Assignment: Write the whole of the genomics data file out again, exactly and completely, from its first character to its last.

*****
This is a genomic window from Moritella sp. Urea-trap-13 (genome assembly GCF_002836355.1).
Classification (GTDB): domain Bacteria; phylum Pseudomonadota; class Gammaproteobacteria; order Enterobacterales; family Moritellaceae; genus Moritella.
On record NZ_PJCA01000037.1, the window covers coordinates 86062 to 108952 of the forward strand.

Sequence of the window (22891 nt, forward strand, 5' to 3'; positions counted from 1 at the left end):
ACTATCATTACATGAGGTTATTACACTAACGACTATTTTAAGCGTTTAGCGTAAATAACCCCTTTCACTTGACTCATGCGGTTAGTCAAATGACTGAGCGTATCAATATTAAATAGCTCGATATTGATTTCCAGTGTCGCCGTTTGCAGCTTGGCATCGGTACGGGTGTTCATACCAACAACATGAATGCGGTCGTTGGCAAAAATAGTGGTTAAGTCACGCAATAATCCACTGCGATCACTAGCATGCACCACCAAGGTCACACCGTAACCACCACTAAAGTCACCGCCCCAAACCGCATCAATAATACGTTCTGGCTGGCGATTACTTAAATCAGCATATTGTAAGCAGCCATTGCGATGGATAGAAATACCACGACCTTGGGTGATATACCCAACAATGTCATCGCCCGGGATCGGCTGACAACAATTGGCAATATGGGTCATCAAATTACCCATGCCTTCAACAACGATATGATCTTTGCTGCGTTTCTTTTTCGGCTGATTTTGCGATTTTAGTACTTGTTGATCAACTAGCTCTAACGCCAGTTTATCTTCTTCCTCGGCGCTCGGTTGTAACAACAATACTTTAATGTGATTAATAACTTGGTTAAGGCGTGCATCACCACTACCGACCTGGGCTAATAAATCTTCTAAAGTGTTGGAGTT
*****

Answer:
This is a genomic window from Moritella sp. Urea-trap-13 (genome assembly GCF_002836355.1).
Classification (GTDB): domain Bacteria; phylum Pseudomonadota; class Gammaproteobacteria; order Enterobacterales; family Moritellaceae; genus Moritella.
On record NZ_PJCA01000037.1, the window covers coordinates 86062 to 108952 of the forward strand.

Sequence of the window (22891 nt, forward strand, 5' to 3'; positions counted from 1 at the left end):
ACTATCATTACATGAGGTTATTACACTAACGACTATTTTAAGCGTTTAGCGTAAATAACCCCTTTCACTTGACTCATGCGGTTAGTCAAATGACTGAGCGTATCAATATTAAATAGCTCGATATTGATTTCCAGTGTCGCCGTTTGCAGCTTGGCATCGGTACGGGTGTTCATACCAACAACATGAATGCGGTCGTTGGCAAAAATAGTGGTTAAGTCACGCAATAATCCACTGCGATCACTAGCATGCACCACCAAGGTCACACCGTAACCACCACTAAAGTCACCGCCCCAAACCGCATCAATAATACGTTCTGGCTGGCGATTACTTAAATCAGCATATTGTAAGCAGCCATTGCGATGGATAGAAATACCACGACCTTGGGTGATATACCCAACAATGTCATCGCCCGGGATCGGCTGACAACAATTGGCAATATGGGTCATCAAATTACCCATGCCTTCAACAACGATATGATCTTTGCTGCGTTTCTTTTTCGGCTGATTTTGCGATTTTAGTACTTGTTGATCAACTAGCTCTAACGCCAGTTTATCTTCTTCCTCGGCGCTCGGTTGTAACAACAATACTTTAATGTGATTAATAACTTGGTTAAGGCGTGCATCACCACTACCGACCTGGGCTAATAAATCTTCTAAAGTGTTGGAGTT